E. G. Browne was incomparably more sympathetic and devoted to the Persian Constitutional movement than was any other European. Through his numerous publications, his lectures, and the letters he published in daily newspapers, he took an active part in organizing and influencing British opinion. The Persia Committee, founded in October, 1908, by Browne and H. F. B. Lynch and composed of prominent members of both houses of Parliament, as well as writers and journalists, functioned as an active and influential pressure group both inside and outside England.
Browne’s deep interest in politics had begun in the early years of his life. His admiration for the Turks in their losing struggle against Russia in the war of 1877-78 first attracted his attention to the East. It was this political commitment to weaker nations struggling against political and military penetration by the European powers that led him to begin learning Turkish, followed by Arabic and Persian, and thus laid the foundations for his brilliant academic career (see i above). Nevertheless, Persia soon supplanted Turkey as the focus of his interest and came to dominate not only his scholarly but also his political activities. He admired the “stability of national type, and power of national recovery” of Persia throughout its long history and was fascinated by such ideals as the “interdependence of all mankind” and the “obligation of tolerance towards those of other religions” that he discovered in the classical Persian epics (Browne, 1917-18, pp. 312, 313).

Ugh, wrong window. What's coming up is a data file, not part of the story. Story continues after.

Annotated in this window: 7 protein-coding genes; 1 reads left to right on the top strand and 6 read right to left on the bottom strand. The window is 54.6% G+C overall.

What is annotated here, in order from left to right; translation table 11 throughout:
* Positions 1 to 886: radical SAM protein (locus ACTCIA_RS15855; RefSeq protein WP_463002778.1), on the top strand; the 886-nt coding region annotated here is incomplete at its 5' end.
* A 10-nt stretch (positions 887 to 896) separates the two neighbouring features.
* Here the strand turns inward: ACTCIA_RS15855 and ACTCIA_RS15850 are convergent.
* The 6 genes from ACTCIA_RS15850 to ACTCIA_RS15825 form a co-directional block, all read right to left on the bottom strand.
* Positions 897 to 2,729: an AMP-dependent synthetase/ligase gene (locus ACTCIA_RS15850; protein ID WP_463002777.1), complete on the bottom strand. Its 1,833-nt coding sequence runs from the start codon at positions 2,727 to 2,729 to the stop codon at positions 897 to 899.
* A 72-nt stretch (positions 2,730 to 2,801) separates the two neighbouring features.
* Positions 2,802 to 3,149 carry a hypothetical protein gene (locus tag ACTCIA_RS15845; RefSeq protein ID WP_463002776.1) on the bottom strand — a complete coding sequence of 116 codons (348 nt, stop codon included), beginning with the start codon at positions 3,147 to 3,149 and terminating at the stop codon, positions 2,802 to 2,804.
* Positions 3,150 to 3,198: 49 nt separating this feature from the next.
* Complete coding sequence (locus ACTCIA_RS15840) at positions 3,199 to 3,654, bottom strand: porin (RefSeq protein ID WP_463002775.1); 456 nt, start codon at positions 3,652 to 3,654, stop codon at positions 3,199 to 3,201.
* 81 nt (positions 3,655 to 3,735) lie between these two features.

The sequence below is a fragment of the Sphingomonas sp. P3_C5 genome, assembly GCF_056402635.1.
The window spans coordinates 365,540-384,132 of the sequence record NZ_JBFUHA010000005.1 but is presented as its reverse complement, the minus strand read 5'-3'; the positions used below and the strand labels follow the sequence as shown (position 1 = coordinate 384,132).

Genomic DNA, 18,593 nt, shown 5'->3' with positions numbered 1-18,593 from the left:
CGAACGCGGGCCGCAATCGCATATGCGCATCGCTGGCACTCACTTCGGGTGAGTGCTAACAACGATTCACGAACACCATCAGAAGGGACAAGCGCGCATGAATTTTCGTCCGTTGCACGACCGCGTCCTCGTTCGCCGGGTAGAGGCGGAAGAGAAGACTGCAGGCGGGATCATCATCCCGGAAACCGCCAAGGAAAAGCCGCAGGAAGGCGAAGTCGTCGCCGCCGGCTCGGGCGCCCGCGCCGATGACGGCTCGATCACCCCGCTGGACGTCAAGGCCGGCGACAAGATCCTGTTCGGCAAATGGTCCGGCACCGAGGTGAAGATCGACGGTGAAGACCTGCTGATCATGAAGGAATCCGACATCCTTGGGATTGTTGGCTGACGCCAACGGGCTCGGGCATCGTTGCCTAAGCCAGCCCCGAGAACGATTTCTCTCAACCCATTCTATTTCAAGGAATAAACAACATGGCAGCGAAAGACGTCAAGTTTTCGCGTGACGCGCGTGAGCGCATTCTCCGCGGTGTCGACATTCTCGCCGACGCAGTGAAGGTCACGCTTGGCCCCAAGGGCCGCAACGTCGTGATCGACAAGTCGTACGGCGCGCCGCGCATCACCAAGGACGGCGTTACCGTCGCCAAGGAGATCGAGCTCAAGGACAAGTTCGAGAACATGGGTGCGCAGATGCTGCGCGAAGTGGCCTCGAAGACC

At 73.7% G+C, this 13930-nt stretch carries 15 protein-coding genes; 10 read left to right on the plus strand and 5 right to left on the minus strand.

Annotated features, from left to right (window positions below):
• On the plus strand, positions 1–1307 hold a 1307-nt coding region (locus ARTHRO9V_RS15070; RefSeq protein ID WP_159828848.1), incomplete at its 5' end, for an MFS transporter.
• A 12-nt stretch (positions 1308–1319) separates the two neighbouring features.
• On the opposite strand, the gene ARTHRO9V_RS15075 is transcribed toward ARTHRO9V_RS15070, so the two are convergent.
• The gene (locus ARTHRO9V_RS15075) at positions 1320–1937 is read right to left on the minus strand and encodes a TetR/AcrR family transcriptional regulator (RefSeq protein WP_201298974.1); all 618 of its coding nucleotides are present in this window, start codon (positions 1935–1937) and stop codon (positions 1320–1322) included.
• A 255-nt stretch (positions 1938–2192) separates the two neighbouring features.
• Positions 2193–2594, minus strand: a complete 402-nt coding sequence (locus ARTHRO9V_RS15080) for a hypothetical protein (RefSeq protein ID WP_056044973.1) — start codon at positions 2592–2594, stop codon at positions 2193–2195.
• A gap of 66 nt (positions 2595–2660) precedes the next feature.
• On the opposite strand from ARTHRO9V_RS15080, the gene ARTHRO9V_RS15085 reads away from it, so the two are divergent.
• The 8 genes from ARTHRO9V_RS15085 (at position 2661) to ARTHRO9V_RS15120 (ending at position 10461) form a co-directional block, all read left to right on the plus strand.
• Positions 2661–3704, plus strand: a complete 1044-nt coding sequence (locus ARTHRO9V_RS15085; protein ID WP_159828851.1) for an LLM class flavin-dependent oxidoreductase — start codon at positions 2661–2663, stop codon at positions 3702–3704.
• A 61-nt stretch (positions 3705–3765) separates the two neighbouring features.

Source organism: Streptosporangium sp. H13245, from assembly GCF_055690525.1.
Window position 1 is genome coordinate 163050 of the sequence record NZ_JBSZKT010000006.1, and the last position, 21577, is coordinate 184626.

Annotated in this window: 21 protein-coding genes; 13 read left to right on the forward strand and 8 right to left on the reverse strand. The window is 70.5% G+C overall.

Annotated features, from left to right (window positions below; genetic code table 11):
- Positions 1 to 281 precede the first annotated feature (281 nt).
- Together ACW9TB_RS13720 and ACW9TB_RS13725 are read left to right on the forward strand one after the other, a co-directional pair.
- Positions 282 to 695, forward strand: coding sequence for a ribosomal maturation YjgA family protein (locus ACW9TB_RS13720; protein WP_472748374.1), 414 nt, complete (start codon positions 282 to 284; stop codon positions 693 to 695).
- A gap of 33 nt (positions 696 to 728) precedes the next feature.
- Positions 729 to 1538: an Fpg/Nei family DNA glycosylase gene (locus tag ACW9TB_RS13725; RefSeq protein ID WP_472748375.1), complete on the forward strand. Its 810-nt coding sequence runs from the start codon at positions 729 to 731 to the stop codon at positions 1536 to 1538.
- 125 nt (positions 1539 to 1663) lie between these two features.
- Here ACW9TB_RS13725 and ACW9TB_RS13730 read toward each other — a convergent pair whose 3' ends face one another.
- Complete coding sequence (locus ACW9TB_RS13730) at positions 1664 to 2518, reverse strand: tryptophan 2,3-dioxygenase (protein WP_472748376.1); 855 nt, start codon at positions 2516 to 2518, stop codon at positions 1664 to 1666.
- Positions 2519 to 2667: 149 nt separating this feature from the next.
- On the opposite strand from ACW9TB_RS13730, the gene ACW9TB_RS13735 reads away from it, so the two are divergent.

His own profound and humane yearning for a “universal brotherhood of mankind” (Nicholson, p. viii) corresponded to the basic principles of the Babi and Bahai religions (see ii above). It was this same deep-rooted humanitarianism, rather than any reasoned theory of nationalism, that led Browne to identify himself with popular movements striving for liberty. Independent in forming his views and fearless in expressing them, he generally found himself in opposition to the official policy of his government (see i above). His belief in a plurality of nations, each preserving its distinctive character, all coexisting freely and aiding one another, was decisive in his special dedication to the Persian cause. His manifold writings on the Constitutional movement, as well as his publication of its authentic documents, were aimed at arousing sympathy for the Persian reformers (Browne, 1909, p. 5). He asserted the Persians’ right of self-determination (1917-18, p. 320) and consistently deplored the means employed by England and Russia to crush the movement, especially revealing the atrocities committed by the Russians in Persia (1912a, pp. 6, 15; 1912b). A vehement opponent of the Anglo-Russian Convention of 1907, which had established Russian and British zones of influence in Persia, Browne demanded complete abolition of these zones (1917-18, p. 329), comparing partition of Persia with that of Poland (1912a, p. 17). He perceived the Constitutional movement as essentially a nationalist, rather than a democratic (1917-18, p. 323), cause, and the Persians thus fighting for their very existence as a nation (1910, p. xix).
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